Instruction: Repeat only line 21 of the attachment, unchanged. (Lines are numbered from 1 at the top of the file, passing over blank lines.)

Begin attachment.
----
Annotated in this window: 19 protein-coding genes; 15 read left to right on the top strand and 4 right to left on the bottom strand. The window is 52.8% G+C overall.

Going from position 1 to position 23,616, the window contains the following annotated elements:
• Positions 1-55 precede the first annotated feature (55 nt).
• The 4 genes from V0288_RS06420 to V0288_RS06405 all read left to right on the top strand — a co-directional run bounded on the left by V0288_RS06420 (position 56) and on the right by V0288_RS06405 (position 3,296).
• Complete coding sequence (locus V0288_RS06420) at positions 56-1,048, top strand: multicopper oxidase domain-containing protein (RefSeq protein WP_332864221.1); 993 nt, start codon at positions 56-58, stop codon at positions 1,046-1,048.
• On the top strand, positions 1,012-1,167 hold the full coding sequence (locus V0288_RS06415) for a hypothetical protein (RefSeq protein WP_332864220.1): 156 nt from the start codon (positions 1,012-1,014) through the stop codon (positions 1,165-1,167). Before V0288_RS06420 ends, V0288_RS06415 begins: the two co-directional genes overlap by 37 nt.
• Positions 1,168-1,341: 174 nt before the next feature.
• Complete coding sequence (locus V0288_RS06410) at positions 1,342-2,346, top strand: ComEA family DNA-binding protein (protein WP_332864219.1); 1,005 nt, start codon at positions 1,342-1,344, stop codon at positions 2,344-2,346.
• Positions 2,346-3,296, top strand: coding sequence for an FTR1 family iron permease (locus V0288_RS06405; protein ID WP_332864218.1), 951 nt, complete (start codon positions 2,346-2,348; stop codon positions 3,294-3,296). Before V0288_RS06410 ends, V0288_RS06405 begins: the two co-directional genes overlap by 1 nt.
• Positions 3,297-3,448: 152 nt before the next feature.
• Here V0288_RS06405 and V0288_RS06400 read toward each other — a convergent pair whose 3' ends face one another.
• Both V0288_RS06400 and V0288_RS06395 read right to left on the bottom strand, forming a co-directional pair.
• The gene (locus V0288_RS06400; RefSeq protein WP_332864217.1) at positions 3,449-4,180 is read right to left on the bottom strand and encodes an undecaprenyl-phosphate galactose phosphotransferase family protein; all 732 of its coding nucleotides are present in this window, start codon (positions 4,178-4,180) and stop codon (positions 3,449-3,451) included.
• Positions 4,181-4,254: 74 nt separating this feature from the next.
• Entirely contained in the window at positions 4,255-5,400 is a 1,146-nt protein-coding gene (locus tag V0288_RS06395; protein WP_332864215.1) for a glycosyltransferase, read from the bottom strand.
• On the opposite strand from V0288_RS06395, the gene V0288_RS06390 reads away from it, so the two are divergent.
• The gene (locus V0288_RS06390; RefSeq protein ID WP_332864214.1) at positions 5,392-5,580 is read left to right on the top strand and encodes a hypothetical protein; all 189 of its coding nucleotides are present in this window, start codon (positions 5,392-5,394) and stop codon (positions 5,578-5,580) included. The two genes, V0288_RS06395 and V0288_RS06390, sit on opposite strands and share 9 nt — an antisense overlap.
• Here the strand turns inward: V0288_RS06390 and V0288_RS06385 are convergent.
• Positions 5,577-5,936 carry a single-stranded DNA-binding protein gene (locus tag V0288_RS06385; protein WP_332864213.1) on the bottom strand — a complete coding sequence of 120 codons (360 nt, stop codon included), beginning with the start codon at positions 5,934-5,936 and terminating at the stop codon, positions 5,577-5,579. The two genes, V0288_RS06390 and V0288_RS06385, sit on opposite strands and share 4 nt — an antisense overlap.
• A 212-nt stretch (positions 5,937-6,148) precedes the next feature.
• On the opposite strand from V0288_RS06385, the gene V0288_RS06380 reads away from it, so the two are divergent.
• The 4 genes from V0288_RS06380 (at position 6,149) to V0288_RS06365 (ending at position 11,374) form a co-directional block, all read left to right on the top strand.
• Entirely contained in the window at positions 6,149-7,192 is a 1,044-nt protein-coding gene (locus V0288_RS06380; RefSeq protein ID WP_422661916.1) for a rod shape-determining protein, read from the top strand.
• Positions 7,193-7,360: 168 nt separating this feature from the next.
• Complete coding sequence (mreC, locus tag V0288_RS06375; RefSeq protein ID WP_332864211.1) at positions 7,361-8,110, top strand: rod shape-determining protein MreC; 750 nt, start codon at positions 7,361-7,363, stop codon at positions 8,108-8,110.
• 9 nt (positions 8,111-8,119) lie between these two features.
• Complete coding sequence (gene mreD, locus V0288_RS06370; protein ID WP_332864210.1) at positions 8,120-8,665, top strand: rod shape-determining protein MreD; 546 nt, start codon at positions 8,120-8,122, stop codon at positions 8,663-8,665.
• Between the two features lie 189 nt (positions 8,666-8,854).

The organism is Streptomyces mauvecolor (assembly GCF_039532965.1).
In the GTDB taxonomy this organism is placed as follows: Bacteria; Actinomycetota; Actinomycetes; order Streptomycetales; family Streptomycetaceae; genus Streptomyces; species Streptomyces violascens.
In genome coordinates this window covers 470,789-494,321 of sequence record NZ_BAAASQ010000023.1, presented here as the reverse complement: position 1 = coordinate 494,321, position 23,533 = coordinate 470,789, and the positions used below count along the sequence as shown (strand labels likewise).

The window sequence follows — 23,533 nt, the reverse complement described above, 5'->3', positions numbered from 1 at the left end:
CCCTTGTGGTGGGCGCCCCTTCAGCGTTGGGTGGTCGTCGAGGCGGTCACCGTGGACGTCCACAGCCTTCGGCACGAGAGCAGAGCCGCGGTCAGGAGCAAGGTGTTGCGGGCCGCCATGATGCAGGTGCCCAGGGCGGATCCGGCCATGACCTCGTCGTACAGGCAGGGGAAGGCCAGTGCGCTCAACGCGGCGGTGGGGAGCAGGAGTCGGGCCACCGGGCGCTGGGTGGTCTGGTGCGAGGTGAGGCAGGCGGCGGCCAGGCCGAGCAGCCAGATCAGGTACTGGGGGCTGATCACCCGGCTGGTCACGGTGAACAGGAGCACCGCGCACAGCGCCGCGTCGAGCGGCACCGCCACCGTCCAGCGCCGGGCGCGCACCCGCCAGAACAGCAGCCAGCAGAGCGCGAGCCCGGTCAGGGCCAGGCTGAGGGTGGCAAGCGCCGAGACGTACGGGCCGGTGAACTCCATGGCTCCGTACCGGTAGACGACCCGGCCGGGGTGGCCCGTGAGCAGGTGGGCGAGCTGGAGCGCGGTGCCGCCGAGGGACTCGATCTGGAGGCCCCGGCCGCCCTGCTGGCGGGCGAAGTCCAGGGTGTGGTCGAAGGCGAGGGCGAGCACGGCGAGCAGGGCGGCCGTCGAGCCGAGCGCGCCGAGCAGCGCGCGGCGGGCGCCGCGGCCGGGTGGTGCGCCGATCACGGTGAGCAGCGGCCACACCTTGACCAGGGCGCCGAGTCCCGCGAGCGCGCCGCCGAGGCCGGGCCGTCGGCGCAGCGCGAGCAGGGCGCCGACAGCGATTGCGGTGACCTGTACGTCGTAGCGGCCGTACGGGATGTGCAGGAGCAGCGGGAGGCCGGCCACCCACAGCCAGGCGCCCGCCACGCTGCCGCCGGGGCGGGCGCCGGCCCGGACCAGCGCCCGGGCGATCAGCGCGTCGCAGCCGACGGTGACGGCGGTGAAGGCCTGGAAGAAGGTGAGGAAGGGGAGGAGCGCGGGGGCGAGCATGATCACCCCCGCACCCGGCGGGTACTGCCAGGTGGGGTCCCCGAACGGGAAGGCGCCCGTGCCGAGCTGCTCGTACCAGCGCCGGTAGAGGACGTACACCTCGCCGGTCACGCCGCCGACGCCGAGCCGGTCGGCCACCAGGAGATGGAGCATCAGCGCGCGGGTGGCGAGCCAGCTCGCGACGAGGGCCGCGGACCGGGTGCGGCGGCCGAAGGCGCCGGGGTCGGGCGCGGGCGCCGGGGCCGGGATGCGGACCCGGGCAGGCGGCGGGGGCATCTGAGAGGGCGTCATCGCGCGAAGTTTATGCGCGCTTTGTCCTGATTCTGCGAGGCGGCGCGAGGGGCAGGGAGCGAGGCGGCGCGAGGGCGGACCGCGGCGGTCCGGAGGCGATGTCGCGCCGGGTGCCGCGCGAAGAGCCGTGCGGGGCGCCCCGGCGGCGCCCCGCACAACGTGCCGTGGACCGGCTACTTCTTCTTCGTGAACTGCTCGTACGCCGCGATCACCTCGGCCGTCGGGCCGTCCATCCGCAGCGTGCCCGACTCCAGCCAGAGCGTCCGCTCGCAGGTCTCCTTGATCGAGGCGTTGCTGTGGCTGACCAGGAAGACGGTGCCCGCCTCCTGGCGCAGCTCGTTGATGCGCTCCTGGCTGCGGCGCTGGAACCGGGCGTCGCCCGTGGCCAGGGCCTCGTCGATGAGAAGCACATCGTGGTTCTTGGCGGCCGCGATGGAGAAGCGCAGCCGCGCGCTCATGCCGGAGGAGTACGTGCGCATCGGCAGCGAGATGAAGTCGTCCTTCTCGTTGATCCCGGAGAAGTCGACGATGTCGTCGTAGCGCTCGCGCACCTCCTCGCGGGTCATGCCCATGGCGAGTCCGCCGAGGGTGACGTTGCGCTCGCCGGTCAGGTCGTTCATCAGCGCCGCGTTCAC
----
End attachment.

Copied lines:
• On the opposite strand from V0288_RS06385, the gene V0288_RS06380 reads away from it, so the two are divergent.